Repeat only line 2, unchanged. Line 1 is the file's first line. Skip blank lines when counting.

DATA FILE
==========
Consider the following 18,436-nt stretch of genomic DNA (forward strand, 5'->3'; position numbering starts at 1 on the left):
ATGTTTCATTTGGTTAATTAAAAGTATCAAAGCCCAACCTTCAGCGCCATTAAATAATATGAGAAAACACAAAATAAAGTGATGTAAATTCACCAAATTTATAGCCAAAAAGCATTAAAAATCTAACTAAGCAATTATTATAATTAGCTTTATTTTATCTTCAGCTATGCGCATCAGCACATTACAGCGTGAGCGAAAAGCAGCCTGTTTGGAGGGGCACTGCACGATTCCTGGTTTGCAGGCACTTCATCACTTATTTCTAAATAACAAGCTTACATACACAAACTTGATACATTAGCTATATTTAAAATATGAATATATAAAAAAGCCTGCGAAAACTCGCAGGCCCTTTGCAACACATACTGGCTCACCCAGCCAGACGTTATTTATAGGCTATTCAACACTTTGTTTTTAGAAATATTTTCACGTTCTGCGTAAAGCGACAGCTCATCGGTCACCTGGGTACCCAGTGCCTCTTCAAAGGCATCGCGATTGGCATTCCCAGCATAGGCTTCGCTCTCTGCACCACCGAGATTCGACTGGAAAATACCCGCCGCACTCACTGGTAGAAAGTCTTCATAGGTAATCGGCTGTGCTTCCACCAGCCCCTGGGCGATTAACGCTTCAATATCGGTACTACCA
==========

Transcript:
ATGTTTCATTTGGTTAATTAAAAGTATCAAAGCCCAACCTTCAGCGCCATTAAATAATATGAGAAAACACAAAATAAAGTGATGTAAATTCACCAAATTTATAGCCAAAAAGCATTAAAAATCTAACTAAGCAATTATTATAATTAGCTTTATTTTATCTTCAGCTATGCGCATCAGCACATTACAGCGTGAGCGAAAAGCAGCCTGTTTGGAGGGGCACTGCACGATTCCTGGTTTGCAGGCACTTCATCACTTATTTCTAAATAACAAGCTTACATACACAAACTTGATACATTAGCTATATTTAAAATATGAATATATAAAAAAGCCTGCGAAAACTCGCAGGCCCTTTGCAACACATACTGGCTCACCCAGCCAGACGTTATTTATAGGCTATTCAACACTTTGTTTTTAGAAATATTTTCACGTTCTGCGTAAAGCGACAGCTCATCGGTCACCTGGGTACCCAGTGCCTCTTCAAAGGCATCGCGATTGGCATTCCCAGCATAGGCTTCGCTCTCTGCACCACCGAGATTCGACTGGAAAATACCCGCCGCACTCACTGGTAGAAAGTCTTCATAGGTAATCGGCTGTGCTTCCACCAGCCCCTGGGCGATTAACGCTTCAATATCGGTACTACCA